Cary Town Council: Fenton Agreement, Booth Amphitheatre Budget and More

Cary, NC – The Thursday, October 25, 2018 Cary Town Council meeting may have been the shortest meeting of the year, with limited discussion or public comments and two items tabled. But the meeting still saw important votes on the Fenton development, Koka Booth Amphitheatre and more.

Fenton Agreement

The only Public Hearing that had any public comment was on the development agreement with the Fenton project. The agreement sets up how public facilities are integrated into Columbia Development’s project, as well as how and when the developer will be reimbursed for building public infrastructure such as utility connections, roads and greenways.

The agreement says Columbia Development will be reimbursed once all of Fenton is completed and open, and the main street feature must be completed first. Reimbursement is capped at $22.5 million. The agreement also provides $5.5 million in exchange for the developers building an energy efficient site, with the office space requiring an Energy Star score of 75 or higher. Also in the agreement are limits of assignment, which puts restrictions on when Columbia Development can leave the project. All told, the Fenton project is a $795 million investment according to town staff.

The only speaker for this Public Hearing was the attorney for Columbia Development who used his time to thank staff and say that the company is excited about this project. With that, the Cary Town Council approved the development agreement unanimously.


Other Public Hearings

There were a total of six Public Hearings on the agenda but only the Fenton development agreement had any public comment. Three Public Hearings were for annexations, one along Harmony Lane, one for property along Rochelle Road and one for property on Wilson Road, in order to connect them to town utilities. None had any public comment and Town Council approved them unanimously.

Another Public Hearing was to amend part of MacGregor Center, the shopping center along Lake Pine Drive. The amendment to the Planned Development District would allow for two personal service establishments (a business that provides one-on-one service such as a tailor, a manicurist, a personal trainer, etc.) and allow for commercial indoor recreational facilities. There was no discussion or comment and the proposal was sent to the Planning and Zoning Board for their input and recommendation.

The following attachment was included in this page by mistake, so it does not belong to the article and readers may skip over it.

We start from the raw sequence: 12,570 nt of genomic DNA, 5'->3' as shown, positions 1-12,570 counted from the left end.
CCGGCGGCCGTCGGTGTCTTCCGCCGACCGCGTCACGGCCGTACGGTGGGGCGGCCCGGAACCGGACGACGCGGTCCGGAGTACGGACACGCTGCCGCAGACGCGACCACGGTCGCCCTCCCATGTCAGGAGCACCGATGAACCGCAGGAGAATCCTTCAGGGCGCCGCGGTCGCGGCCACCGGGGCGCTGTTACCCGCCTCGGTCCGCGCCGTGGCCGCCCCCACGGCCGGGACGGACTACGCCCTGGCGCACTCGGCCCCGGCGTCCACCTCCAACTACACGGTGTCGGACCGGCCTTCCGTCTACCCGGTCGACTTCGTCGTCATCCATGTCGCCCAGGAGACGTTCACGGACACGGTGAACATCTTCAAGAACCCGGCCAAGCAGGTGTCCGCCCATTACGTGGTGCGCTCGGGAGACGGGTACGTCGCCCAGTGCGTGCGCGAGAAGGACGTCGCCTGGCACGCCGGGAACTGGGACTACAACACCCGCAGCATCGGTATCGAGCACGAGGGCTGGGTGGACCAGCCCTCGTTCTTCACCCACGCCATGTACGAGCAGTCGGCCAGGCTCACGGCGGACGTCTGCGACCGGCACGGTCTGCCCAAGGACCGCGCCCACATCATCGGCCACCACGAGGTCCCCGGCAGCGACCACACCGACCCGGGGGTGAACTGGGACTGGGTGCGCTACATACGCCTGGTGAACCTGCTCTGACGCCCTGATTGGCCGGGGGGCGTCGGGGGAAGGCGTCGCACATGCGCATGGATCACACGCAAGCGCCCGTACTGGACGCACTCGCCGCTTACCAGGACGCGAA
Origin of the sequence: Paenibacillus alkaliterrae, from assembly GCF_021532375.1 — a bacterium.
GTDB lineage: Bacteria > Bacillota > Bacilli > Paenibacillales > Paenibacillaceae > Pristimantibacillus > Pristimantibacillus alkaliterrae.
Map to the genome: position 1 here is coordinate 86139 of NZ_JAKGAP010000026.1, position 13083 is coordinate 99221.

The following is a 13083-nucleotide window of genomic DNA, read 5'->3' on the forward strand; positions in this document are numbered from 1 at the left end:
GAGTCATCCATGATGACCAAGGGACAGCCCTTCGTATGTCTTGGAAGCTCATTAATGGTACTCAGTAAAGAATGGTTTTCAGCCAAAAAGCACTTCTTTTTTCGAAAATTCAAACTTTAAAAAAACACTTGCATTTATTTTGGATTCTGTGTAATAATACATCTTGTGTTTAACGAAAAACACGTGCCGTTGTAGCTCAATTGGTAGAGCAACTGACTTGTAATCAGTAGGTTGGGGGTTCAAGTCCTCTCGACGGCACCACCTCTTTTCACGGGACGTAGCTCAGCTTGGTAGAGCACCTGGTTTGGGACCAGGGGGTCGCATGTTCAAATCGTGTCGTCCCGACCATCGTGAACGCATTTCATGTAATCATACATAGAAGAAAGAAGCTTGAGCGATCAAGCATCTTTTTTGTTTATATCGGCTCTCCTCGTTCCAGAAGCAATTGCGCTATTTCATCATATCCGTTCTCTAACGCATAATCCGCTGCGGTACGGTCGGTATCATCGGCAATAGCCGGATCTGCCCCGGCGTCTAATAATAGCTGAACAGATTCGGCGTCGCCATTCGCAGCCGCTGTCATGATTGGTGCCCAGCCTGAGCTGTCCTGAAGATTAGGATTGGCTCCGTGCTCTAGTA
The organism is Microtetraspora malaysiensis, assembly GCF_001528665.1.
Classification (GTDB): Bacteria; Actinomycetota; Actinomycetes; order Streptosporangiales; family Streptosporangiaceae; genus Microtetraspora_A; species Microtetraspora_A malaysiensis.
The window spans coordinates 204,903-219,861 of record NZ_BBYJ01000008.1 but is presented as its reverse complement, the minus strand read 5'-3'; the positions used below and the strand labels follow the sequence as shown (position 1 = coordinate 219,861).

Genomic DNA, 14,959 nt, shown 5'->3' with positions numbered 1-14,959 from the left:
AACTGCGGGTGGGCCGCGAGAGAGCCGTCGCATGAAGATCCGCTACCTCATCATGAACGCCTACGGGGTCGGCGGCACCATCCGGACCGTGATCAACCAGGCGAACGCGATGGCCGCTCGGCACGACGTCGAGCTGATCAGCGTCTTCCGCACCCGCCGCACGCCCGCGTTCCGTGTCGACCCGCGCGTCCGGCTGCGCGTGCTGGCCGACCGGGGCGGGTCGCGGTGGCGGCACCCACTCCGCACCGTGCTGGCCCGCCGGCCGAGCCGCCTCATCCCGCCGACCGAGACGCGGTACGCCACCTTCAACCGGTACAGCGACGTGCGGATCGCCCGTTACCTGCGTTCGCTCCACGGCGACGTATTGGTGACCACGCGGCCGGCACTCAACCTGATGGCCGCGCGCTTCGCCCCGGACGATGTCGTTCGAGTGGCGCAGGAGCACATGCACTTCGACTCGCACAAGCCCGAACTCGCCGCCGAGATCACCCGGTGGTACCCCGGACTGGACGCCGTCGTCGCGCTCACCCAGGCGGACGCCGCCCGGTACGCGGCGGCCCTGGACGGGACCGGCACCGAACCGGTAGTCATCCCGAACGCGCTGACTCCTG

The only Public Hearing that saw any comment from Town Council was for a rezoning of 1.58 acres of land along Good Hope Church Road, next to the historic Hurst House, to rezone it from Office/Research and Development to Residential 40, with conditions in place limiting the land use to one detached dwelling. The applicants spoke and said simply that they want to build a house here that is in a low density spot.

The site in question is adjacent to other R-40 land; R-40 is default farmland zoning for open space and means a lot size must be a minimum of 40,000 square feet, limiting it to very low density.

“I’ve been here for 11 years and I’ve never heard anyone ask for R-40,” Councilmember Don Frantz said.

The proposal went to the Planning and Zoning Board for their recommendation but Cary Mayor Harold Weinbrecht said directly he did not think there would be any trouble getting this rezoning done.


Koka Booth Amphitheatre

Two of the three Discussion Items on the agenda were tabled at the start of the meeting so the only Discussion Item Town Council heard was the management plan and budget for Koka Booth Amphitheatre.

Unlike previous years, the event venue did not run a surplus this year. Cultural Arts Manager Lyman Collins said there were only eight concerts this past year, with weather and cancelations affecting both shows and attendance. Collins also said other venues are facing some setbacks, with revenue down 30 percent at Red Hat Amphitheater.

Other events are still popular at Koka Booth Amphitheatre; three times as many tickets for the Chinese Lantern Festival were sold. To try and bring in more and better quality concerns, Collins said the venue will try an open promoter model to attract more promoters and acts.

The total needs for Koka Booth Amphitheatre’s 2019 season is $789,755, with “an appropriation of $101,102 from funds set aside for FY 2019 mid-year appropriations is required to fund the remaining request for the Koka Booth FY 2019 operations.”

Town Council approved the budget unanimously.

Public Speaks Out and Recognitions

There was only one speaker at Public Speaks Out. She identified herself as a Downtown Cary resident and said she was not happy about the proposed size of the downtown parking deck, adjacent to the new library. She said its size and scale was not consistent with the rest of Downtown Cary and she worried about what else would come to downtown if this was the current trajectory.

The meeting started with a recognition of Cary Band Day, now in its 60th year. Councilmembers Ken George and Jennifer Robinson both participated in Cary Band Day as students in the past.

Story by Michael Papich. Photos by Columbia Development and Hal Goodtree.

3 replies
    • Mark Neill
      Mark Neill says:

      Specifically, it’s another small, outdoor venue.

      RHA seats 5900, Koka Booth seats 7000. Compare to Walnut Creek, which seats 20,000. PNC arena seats just shy of 20,000 for its largest seating arrangement, any maybe 10-13,000 for concert seating arrangements (when one whole end, and a few of the sides, have their sections closed down)

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